[Carborundum] Originally a registered trademark that is now used for several artificial abrasives made from Silicon carbide, fused Alumina, and other materials. Edward Atcheson accidentally made Carborundum in 1884 when he was attempting to synthesize diamonds from Clay and Coke. He patented the material in 1893 and trademarked it under the name Carborundum, a variant of Corundum, because he incorrectly believed his compound contained Carbon and Aluminum oxide. His product was, however, was composed of silicon carbide which has a Mohs' hardness scale of 9.17. Now many varieties of Carborundum are available with varying hardness and grit. Carborundum abrasives are used for cutting, grinding and polishing all kinds of metal and glass.
Synonyms and Related Terms
- No significant health hazard.
- May produce a hazy glaze if residues are left on biscuit.
- ThermoFisher: SDS
Physical and Chemical Properties
- Saint-Gobain Abrasives: Carborundum
- Ralph Mayer, A Dictionary of Art Terms and Techniques, Harper and Row Publishers, New York, 1969 (also 1945 printing)
- Michael McCann, Artist Beware, Watson-Guptill Publications, New York City, 1979
- Robert Fournier, Illustrated Dictionary of Practical Pottery, Chilton Book Company, Radnor, PA, 1992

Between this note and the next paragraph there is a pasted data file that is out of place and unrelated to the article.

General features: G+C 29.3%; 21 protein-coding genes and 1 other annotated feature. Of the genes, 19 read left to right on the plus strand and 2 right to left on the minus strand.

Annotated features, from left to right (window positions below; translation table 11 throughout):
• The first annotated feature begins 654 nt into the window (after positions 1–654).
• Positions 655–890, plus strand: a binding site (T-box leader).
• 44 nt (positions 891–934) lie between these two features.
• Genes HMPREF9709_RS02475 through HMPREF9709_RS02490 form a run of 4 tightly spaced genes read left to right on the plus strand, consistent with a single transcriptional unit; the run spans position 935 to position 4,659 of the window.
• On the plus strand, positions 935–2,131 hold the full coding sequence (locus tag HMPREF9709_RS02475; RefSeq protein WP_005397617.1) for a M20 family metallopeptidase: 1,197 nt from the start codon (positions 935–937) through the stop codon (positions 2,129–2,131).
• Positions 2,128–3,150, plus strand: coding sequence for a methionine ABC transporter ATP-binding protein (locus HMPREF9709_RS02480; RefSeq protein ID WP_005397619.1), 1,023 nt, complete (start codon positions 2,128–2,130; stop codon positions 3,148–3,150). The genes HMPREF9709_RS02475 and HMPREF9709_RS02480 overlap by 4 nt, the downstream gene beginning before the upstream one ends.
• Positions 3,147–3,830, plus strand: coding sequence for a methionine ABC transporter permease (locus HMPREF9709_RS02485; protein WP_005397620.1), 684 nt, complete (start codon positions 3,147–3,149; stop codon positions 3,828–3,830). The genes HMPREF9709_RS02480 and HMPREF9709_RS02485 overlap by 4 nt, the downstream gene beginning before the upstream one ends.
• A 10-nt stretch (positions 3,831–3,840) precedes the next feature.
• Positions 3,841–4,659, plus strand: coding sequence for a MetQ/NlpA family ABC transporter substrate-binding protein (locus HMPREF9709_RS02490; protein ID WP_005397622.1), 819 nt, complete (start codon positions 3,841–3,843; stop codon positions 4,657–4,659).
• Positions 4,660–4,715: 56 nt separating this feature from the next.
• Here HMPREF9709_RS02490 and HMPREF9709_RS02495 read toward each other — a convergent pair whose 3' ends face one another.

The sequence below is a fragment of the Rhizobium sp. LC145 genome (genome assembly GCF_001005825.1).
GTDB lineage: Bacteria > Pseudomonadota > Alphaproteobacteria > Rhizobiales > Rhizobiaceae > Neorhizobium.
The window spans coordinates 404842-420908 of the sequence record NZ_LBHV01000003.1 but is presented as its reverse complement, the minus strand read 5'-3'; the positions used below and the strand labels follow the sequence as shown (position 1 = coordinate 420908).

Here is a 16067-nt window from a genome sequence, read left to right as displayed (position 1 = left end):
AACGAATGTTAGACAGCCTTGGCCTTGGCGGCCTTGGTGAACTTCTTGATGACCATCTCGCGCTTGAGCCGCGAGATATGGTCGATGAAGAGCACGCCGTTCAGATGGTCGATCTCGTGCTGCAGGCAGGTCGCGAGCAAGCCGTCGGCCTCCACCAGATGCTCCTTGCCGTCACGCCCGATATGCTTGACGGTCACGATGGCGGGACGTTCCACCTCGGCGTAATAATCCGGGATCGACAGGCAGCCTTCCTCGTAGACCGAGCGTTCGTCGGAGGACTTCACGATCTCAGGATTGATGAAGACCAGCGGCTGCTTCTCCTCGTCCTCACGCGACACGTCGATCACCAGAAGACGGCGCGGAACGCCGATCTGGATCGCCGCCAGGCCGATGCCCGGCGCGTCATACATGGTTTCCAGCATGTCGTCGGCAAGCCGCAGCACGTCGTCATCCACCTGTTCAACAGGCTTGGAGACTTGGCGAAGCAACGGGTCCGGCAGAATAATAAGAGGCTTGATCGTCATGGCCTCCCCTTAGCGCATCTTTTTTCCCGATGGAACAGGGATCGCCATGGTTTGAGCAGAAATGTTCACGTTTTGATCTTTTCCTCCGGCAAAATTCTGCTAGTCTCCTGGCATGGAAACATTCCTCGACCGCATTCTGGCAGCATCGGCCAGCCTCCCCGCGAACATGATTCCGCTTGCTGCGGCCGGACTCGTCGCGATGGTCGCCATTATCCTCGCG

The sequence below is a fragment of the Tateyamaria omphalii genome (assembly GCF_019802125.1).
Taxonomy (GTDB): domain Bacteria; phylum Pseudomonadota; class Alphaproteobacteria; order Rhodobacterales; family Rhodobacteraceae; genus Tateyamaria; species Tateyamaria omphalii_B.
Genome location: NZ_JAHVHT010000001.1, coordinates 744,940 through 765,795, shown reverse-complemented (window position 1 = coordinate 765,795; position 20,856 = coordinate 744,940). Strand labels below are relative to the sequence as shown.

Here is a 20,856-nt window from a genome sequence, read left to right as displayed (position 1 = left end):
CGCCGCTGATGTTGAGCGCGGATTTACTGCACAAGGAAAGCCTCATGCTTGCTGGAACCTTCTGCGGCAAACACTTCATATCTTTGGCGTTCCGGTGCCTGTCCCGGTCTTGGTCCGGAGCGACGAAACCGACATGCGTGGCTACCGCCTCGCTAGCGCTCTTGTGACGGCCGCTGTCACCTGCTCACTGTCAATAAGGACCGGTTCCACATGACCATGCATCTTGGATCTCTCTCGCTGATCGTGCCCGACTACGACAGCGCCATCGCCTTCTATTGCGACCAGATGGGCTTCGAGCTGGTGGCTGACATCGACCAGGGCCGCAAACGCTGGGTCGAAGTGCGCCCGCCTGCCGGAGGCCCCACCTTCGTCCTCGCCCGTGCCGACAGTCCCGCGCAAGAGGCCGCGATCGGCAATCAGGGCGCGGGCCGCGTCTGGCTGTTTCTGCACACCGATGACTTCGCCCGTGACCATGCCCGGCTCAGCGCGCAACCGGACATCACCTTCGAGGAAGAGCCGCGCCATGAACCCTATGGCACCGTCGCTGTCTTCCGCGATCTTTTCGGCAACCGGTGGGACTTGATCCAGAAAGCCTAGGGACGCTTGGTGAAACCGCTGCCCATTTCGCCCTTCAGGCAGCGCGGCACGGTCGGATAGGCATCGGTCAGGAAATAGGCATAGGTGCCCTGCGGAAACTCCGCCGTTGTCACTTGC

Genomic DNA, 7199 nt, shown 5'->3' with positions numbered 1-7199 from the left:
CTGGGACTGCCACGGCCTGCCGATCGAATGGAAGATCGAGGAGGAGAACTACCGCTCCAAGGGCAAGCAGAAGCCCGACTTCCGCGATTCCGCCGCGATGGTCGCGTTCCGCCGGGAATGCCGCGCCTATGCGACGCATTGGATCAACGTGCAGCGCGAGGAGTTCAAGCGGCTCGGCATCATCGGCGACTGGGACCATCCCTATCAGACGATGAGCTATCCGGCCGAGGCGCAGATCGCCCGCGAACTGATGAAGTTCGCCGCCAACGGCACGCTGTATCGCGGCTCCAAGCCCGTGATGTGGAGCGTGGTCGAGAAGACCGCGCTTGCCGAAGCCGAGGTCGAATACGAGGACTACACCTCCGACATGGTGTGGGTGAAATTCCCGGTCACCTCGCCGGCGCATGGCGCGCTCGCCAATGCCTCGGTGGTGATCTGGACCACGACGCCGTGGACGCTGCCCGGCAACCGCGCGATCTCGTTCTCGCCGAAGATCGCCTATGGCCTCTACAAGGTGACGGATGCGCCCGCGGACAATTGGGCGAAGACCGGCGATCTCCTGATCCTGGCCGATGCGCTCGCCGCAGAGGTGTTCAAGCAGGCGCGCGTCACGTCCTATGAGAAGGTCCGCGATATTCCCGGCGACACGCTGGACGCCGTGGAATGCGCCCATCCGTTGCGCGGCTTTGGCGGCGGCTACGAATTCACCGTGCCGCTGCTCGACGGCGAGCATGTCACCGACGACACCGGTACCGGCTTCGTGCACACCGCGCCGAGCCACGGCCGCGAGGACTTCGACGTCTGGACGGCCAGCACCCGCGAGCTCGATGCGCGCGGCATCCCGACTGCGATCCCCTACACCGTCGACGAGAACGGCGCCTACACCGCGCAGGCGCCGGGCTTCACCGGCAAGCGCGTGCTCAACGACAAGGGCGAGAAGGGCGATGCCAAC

- Encyclopedia Britannica, http://www.britannica.com Comment: "silicon carbide" [Accessed July 26, 2002].
- George Savage, Art and Antique Restorer's Handbook, Rockliff Publishing Corp, London, 1954
- G.S.Brady, Materials Handbook, McGraw-Hill Book Co., New York, 1971 Comment: p. 714
- Richard S. Lewis, Hawley's Condensed Chemical Dictionary, Van Nostrand Reinhold, New York, 10th ed., 1993
- Random House, Webster's Encyclopedic Unabridged Dictionary of the English Language, Grammercy Book, New York, 1997
- The American Heritage Dictionary or Encarta, via Microsoft Bookshelf 98, Microsoft Corp., 1998
- Art and Architecture Thesaurus Online, https://www.getty.edu/research/tools/vocabulary/aat/, J. Paul Getty Trust, Los Angeles, 2000 Comment: Carborundum (TM)